The speed of a sprinter, a thrown fastball, the luminescence of a distant star, or the Hawking’s Radiation of a Black Hole is demonstrable, measurable facts. They are not subject to opinions, “alternative facts,” quackery, or spin. On the one hand, first, second, and third place is determinable, the speed of a Rookie fastball pitched from a mound can be logged; the astrophysical properties of distant objects can be studied because, in sports and physics, there is an agreement on what IS true, and what is false.
“Science is far from a perfect instrument of knowledge. It’s just the best we have. In this respect, as in many others, it’s like democracy. Science by itself cannot advocate courses of human action, but it can certainly illuminate the possible consequences of alternative courses of action.”
“The scientific way of thinking is at once imaginative and disciplined. This is central to its success. Science invites us to let the facts in, even when they don’t conform to our preconceptions. It counsels us to carry alternative hypotheses in our heads and see which best fit the facts. It urges on us a delicate balance between no-holds-barred openness to new ideas, however heretical, and the most rigorous skeptical scrutiny of everything — new ideas and established wisdom. This kind of thinking is also an essential tool for a democracy in an age of change.”
“The whole idea of a democratic application of skepticism is that everyone should have the essential tools to effectively and constructively evaluate claims to knowledge.”
― Carl Sagan, The Demon-Haunted World: Science as a Candle in the Dark, also Brain Pickings: Science, and Democracy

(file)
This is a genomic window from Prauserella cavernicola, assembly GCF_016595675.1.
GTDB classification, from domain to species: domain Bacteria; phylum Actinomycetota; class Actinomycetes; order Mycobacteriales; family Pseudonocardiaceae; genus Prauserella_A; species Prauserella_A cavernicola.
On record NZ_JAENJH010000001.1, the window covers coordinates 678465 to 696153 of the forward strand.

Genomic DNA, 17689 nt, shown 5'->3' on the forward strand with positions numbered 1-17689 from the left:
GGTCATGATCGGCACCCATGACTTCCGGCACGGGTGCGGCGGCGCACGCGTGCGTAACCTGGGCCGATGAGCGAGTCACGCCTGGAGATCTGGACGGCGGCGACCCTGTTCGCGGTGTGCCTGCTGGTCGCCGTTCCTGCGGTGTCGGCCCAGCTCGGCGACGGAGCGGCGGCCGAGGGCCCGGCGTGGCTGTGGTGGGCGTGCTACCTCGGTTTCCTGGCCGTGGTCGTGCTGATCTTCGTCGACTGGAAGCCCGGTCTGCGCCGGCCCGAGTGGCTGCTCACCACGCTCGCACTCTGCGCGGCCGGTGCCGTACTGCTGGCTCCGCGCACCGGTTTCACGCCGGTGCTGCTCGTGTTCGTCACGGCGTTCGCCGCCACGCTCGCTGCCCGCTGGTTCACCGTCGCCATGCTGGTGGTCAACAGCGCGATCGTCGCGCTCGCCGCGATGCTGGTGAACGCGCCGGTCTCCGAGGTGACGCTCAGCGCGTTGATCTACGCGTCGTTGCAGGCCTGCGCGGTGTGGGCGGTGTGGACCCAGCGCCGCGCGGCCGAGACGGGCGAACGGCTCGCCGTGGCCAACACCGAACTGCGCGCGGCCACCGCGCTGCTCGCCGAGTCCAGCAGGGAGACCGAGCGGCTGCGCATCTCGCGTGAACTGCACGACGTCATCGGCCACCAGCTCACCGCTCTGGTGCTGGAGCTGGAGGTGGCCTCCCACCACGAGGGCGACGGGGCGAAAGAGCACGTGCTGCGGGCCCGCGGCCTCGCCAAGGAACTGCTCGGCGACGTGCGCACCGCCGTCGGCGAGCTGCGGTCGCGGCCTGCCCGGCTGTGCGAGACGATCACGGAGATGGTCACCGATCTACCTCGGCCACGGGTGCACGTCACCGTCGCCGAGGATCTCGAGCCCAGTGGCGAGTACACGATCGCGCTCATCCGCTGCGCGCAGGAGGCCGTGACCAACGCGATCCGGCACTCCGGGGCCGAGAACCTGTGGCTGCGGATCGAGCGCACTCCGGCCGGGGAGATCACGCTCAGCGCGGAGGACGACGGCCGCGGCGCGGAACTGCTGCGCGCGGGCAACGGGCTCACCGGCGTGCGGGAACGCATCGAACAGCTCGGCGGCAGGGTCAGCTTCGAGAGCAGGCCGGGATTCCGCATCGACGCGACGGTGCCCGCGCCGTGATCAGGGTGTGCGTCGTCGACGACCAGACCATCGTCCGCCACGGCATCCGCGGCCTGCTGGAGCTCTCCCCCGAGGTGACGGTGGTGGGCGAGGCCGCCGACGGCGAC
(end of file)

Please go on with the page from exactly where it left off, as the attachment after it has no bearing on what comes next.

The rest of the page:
The premiere of Stephen Colbert’s witty and insightful show probably had a lot to do with the “truthiness” on Weapons of Mass Destruction in Iraq. That was demonstrably a lie. Yet, time and comparison to our current tweet-addicted sociopath make memories fail, as even George W. Bush now can pay respects to John Lewis: he was one of three living presidents to do so. The current occupant is too racist, devoted to his base, and fantasy to do so.
Ted Cruz is a Harvard-trained lawyer, and like President Obama, an editor of the Harvard Law Review. He’s taken to Twitter to spread baseless conspiracy theories, and promote a right-wing social media app, Parler, financed by Rebecca Mercer, who like her billionaire hedge fund father, funds right-wing causes around the globe. It also shows his disdain for the people in Texas that are his constituents: he thinks they’re fools, and probably wants to run for president again on the gravy train of lunacy Orange Satan built. The Republican Party genuinely fear their own base. They’ve stoked them every time a Democrat ascends to the presidency that the great purge of “coming to take your guns” is around the corner, any minute now. There were more guns sold during the Obama administration than the current imbecilic nightmare. I assume gun industry sales will improve apace.
The irony is, Parler is a completely enclosed silo. Part of the perverse joy of social media by sociopaths is “owning the libs,” a badge of honor after frustrating arguments back and forth on a platform that you get blocked. Similar I’m sure, to throwing pollutants in the air from smokestacks on trucks, thinking oneself immune from the effects on Earth-Two. There are few “libs” on Parler to own. It also shows the tech company’s regard for the intelligence of conservatives is limited, but they can see an opportunity, like most snake oil salesmen and conmen, to make a fast buck off gullible marks.
You cannot measure a sporting achievement without a knowledge of the rules, and adherence to them to make a judgment on performance.
You cannot have a STEM field without knowing the foundations of its knowledge, what is, and is not possible, and adherence to The Scientific Method to make an evaluation of the outcome of an experiment, and the world.
You cannot have a Democratic Republic with truth decay. To list them together is an oxymoron. Unless your ultimate goal is a fascist state.